Today’s What’s Cooking Wednesday recipe probably isn’t one you’re going to rush out and try, but I couldn’t let another week go by without writing about:
Actually I didn’t even know that would be an acceptable name in English for them, but it was my guess, so that’s what I typed into Google, and found a post by Rowena at Rubber Slippers in Italy (Great blog! Go read it!) entitled: Prickly Zucchini from Calabria.
I asked around a bit here, and no one even knows the name of these spiny little things in Italian; in Calabrese they are “cucuzze spinusi” where cucuzze is a general name for zucchini/pumpkins and spinosi (spinusi in Calabrese) means spiny or prickly.
And because of Rowena’s commenters, I learned that our cucuzze spinusi are better-known as chayote, popular in many parts of the world, particularly Mexico. Also, Wikipedia tells me that the Italian name is zucca centeneria, but I’ll stick with cucuzze spinusi since no one around these parts would know what I’m talking about otherwise.
That same Wikipedia page gives some serving suggestions, which are basically all the things you’d do with un-prickly zucchini (yes, I was tempted to write “prickless”), but I’m going to share the way everyone eats them here–this according to a very informal survey at the local grocery store.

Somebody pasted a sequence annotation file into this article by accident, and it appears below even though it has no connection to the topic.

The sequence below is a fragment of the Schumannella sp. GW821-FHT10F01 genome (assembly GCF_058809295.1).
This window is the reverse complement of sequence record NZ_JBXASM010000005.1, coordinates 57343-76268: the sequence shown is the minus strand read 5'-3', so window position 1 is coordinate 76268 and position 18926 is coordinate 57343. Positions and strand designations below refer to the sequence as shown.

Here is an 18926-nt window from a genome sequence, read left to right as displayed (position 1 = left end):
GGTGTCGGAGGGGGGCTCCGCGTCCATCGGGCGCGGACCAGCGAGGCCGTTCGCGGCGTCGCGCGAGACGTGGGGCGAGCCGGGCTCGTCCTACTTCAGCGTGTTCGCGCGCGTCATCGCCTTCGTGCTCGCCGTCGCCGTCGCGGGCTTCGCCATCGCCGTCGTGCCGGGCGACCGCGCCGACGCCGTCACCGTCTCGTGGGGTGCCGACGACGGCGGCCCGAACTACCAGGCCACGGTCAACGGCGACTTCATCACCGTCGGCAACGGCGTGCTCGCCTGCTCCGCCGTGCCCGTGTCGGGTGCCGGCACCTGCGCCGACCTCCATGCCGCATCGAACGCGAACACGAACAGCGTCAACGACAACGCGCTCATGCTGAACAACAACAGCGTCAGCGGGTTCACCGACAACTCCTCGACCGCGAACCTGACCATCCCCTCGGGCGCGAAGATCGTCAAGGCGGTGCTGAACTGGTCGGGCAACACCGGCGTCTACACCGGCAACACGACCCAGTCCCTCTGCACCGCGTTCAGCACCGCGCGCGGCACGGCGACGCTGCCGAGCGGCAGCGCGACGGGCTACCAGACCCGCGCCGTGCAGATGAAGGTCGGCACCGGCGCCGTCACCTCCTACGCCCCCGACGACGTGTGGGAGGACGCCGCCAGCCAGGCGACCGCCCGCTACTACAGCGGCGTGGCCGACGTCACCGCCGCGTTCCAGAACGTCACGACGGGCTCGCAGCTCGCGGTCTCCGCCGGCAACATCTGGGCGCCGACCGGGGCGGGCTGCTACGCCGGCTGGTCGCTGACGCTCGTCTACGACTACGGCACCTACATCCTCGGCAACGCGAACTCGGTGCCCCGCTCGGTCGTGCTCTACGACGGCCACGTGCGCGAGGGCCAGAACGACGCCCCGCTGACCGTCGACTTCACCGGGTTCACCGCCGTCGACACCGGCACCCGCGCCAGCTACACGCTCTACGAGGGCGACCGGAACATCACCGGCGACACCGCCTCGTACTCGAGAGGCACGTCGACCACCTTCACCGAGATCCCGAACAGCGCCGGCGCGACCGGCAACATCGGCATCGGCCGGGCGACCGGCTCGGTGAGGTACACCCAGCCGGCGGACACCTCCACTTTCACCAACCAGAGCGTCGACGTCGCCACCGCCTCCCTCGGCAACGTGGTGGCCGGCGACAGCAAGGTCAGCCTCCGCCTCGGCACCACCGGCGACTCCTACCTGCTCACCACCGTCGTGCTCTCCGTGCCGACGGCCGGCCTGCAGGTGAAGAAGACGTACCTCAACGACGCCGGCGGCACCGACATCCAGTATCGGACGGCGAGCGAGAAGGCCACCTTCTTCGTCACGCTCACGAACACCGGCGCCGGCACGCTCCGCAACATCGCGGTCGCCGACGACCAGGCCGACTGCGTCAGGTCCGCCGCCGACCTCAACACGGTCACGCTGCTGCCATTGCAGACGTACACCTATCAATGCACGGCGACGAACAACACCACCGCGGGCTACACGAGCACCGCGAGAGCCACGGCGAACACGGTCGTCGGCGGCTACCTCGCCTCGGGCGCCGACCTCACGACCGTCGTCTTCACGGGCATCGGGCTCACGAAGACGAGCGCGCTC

Fried Prickly Zucchini
Olive oil for frying
So you’re probably wondering how to get the spines off.
First, these are real spines, not like the baby ones that prickly pears have. So first trim off the spines with a sharp knife and then peel it “come la mela” (like an apple) as P says.
Slice the zucchini to your desired thickness, discarding the innards along the way.
Mix a bit of salt with flour in a shallow bowl, and get dredging.
Fry them up until they’re a light golden brown (P left the ones in the photo in the oil *a tad* too long but they were still delicious), and you can taste your very first fried prickly zucchini.